Cambridge's King's College chapel roof covered in solar panels to reduce its carbon footprint

  • Forward thinking or cultural vandalism? Matthew Hudson reports on a project that has split opinion.

A centuries-old Cambridge chapel roof is being future-proofed with the controversial introduction of nearly 500 solar panels - a move that has split opinion in the university city.

Work has started to install the 438 panels on the north and south sides of the roof of King’s College Chapel.

The plan was criticised by Historic England after it was given the green light by planners because the organisation said the work would be done "at some cost to the beauty of Cambridge’s finest building".

Dr Gillian Tett, provost at King’s, said the solar panels on the 15th-century roof would be an "inspirational symbol of our commitment to being good stewards of our environment".

The renewable energy technology will reduce King’s College’s carbon emissions by more than 23 tonnes per year and help the college in its ambition to decarbonise its operations by 2038.

It is hoped the panels will be fully fitted by the end of this year and power from them will be generated by early next year.

Dr Tett said: "Many people love the chapel, they love the silhouette, they love it as the face of Cambridge, and we’re very mindful of that responsibility.

"Out of that responsibility there also becomes a chance to send a wider message about the need to try to grapple with climate change.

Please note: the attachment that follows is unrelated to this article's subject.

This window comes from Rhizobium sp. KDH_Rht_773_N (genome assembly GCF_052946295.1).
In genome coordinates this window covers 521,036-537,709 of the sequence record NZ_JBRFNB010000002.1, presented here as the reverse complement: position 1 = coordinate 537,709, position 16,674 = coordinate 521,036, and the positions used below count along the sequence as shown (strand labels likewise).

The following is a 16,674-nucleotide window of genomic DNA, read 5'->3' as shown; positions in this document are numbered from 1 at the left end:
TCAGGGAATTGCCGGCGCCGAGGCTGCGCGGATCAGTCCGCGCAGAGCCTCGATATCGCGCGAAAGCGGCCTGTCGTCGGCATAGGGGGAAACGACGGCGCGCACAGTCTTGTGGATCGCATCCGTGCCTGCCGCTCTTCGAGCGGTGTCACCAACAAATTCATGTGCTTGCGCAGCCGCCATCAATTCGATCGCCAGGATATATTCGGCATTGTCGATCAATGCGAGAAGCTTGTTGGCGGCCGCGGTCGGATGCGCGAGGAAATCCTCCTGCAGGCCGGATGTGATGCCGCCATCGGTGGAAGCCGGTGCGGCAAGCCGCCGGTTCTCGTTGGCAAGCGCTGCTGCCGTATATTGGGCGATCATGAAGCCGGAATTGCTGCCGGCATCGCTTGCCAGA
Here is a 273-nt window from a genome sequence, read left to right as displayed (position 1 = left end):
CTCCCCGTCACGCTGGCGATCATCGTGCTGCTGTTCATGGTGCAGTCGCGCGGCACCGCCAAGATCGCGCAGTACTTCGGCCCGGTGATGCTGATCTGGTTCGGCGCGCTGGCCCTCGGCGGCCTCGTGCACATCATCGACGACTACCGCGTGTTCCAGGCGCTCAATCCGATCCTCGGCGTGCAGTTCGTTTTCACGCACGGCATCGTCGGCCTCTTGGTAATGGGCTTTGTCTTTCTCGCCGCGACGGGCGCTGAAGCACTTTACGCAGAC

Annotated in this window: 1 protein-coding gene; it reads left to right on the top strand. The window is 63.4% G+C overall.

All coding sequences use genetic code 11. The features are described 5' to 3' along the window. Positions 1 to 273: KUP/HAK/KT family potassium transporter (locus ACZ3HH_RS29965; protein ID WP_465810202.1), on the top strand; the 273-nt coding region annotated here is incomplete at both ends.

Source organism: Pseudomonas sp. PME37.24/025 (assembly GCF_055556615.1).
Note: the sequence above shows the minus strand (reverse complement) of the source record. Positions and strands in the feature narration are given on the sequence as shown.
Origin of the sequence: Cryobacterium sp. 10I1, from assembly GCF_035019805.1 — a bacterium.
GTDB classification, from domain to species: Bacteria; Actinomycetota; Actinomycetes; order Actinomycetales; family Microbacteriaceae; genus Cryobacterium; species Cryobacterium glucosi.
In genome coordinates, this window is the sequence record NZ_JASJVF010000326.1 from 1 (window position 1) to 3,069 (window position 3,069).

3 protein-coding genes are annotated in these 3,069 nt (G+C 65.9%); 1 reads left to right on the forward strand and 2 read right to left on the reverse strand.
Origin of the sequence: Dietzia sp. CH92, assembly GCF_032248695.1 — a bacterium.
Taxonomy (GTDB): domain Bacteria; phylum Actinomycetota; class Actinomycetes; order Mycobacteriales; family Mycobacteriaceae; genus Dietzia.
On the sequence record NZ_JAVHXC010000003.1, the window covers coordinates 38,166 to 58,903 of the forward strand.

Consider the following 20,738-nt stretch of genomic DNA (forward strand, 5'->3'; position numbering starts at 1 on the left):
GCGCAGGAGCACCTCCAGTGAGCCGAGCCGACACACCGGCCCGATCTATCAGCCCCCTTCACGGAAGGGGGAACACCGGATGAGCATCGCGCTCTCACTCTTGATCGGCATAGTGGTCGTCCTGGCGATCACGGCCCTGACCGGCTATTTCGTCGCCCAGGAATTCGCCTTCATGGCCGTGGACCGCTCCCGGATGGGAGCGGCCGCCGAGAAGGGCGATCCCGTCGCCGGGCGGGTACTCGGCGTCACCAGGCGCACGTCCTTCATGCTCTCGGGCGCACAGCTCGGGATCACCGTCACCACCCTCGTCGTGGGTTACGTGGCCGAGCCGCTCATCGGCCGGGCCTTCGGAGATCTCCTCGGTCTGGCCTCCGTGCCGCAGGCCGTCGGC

"We’ve tried to take measures which reduce the visual impact of the solar panels. We’ve lowered them slightly so you can’t see them quite so easily.

"The reality is you can still just about glimpse them if you look hard and that, frankly, is a reminder to all of us that we need to think about how we’re living for the future."

Stephen Cherry, Dean of King's College Chapel in Cambridge, which has 438 new solar panels on the roof. Credit: PA

The Rev Dr Stephen Cherry, Dean of the Chapel, said: "Whilst the economic input of the solar panels are valuable in monetary terms, its main public benefit is in the carbon saving over a period of many years.

"It must also be seen as part of the college’s drive to make its buildings, and especially the chapel, more efficient and as a tangible example of how the chapel can and should be contributing to the moral and ethical wellbeing of this place of learning."

Shane Alexander, college project manager, said the panels were put on in conjunction with work to replace the grade one-listed chapel’s lead roof, which had exceeded its natural lifespan and was no longer watertight.

Overall roof restoration began in September 2022 and work on the solar upgrade started in March.

The project has been exclusively funded by philanthropic donations made to the chapel and college over many years.

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